The NHL won't replicate its two-bubble format for the full 2020-21 campaign, but it may explore a hybrid concept.
The idea of utilizing four-to-six bubble environments next season "has been kicked around on a preliminary basis," reports TSN's Frank Seravalli. Seravalli adds that the bubbles would ideally be located in cities where fans are allowed in arenas.
At least one bubble would be in Canada in this scenario, and an all-Canadian division is a "distinct possibility" given current restrictions on cross-border travel, according to Seravalli.
The concept would also reportedly see players on a rotation, spending two weeks inside the bubble and then one week at home with their families before re-entering. Teams would play roughly 12 games per month.
Such an idea would face several hurdles, most notably the fact the NHL must likely conclude the 2020-21 season before NBC, the league's rightsholder in the U.S., begins covering the Olympics in Tokyo on July 22. The league would likely have to cut its season to 48 or 60 contests under the hybrid concept as a result.
Seravalli notes the NHL would also face the possibility of reintroducing potentially infected individuals into a protected environment.
The league and the National Hockey League Players' Association are reportedly likely to schedule a meeting next week to open talks regarding logistics for next season.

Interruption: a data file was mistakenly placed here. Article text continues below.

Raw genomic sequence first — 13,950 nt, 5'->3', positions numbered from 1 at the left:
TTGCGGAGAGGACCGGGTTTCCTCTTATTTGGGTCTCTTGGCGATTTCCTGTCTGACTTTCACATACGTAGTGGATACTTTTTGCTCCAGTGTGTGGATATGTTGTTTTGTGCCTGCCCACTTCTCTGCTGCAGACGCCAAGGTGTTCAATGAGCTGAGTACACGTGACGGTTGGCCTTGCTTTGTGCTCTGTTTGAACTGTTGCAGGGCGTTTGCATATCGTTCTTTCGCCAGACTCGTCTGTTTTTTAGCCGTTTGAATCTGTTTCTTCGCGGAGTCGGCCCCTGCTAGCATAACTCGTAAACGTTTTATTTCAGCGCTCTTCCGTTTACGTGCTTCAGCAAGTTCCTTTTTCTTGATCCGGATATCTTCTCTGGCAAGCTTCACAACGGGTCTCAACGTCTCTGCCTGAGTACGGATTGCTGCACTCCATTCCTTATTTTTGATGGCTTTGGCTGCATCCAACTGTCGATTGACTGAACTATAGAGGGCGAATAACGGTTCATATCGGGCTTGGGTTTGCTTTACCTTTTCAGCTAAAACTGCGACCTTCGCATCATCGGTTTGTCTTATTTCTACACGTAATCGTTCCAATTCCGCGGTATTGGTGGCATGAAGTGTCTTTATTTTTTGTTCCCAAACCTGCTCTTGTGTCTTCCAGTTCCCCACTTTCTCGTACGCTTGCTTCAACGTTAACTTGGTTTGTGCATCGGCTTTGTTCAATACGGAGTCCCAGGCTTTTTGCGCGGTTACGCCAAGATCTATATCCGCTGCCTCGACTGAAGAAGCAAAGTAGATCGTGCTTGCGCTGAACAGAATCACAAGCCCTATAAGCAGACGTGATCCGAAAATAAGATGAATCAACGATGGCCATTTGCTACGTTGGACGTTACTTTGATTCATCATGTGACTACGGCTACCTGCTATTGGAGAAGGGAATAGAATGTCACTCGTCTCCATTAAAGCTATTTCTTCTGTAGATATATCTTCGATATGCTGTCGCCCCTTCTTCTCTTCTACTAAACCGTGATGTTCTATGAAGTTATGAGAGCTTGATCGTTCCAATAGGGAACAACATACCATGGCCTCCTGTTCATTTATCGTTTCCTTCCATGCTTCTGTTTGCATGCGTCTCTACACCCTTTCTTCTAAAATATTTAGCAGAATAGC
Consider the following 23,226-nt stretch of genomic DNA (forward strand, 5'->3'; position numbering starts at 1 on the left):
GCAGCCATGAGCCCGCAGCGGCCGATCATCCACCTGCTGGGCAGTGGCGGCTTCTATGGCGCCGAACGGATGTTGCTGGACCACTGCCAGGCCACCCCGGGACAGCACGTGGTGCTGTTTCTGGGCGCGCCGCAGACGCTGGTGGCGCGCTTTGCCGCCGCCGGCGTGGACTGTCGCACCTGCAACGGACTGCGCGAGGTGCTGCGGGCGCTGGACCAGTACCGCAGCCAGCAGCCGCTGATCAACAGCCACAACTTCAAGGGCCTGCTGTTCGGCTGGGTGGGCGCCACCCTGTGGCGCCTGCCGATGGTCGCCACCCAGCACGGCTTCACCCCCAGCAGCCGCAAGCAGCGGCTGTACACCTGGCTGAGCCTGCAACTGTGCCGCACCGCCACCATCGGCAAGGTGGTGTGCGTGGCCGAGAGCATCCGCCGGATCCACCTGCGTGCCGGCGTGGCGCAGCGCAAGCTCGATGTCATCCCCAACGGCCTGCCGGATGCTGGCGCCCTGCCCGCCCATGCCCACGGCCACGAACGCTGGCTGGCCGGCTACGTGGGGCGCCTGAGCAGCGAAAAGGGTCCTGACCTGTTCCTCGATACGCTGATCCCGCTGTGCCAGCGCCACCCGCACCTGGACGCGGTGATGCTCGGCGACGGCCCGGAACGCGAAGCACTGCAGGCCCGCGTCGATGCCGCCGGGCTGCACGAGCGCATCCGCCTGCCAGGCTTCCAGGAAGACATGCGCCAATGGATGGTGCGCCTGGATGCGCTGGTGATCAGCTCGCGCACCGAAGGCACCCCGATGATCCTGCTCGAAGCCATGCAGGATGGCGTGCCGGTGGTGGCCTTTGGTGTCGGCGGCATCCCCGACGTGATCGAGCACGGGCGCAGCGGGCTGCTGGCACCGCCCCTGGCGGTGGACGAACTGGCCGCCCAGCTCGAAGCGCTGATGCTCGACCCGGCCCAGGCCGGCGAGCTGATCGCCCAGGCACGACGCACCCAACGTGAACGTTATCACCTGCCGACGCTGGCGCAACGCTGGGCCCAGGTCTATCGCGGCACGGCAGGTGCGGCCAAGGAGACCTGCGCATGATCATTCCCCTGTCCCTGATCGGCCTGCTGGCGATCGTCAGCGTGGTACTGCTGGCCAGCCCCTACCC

NHLPA executive director Donald Fehr has said players don't want to spend an entire campaign in quarantine.
"Certainly not for a season, of course not," Fehr told The Associated Press' Stephen Whyno on Sunday. "Nobody is going to do that for four months or six months or something like that.
"Whether we could create some protected environments (where) people would be tested and they'd be clean when they came in and (that) lasted for some substantially shorter period of time with people cycling in and out is one of the things I suspect we will examine."
Under the reported hybrid concept, teams would begin the season in bubbles and eventually host limited-attendance games in their home arenas. The league would then have more facilities operating at full capacity for the postseason.
NHL commissioner Gary Bettman said earlier in September it's possible the league takes such an approach, though he added "there's still too much we don't know." He also noted any attempt to guess when next season will begin is "nothing more than speculation."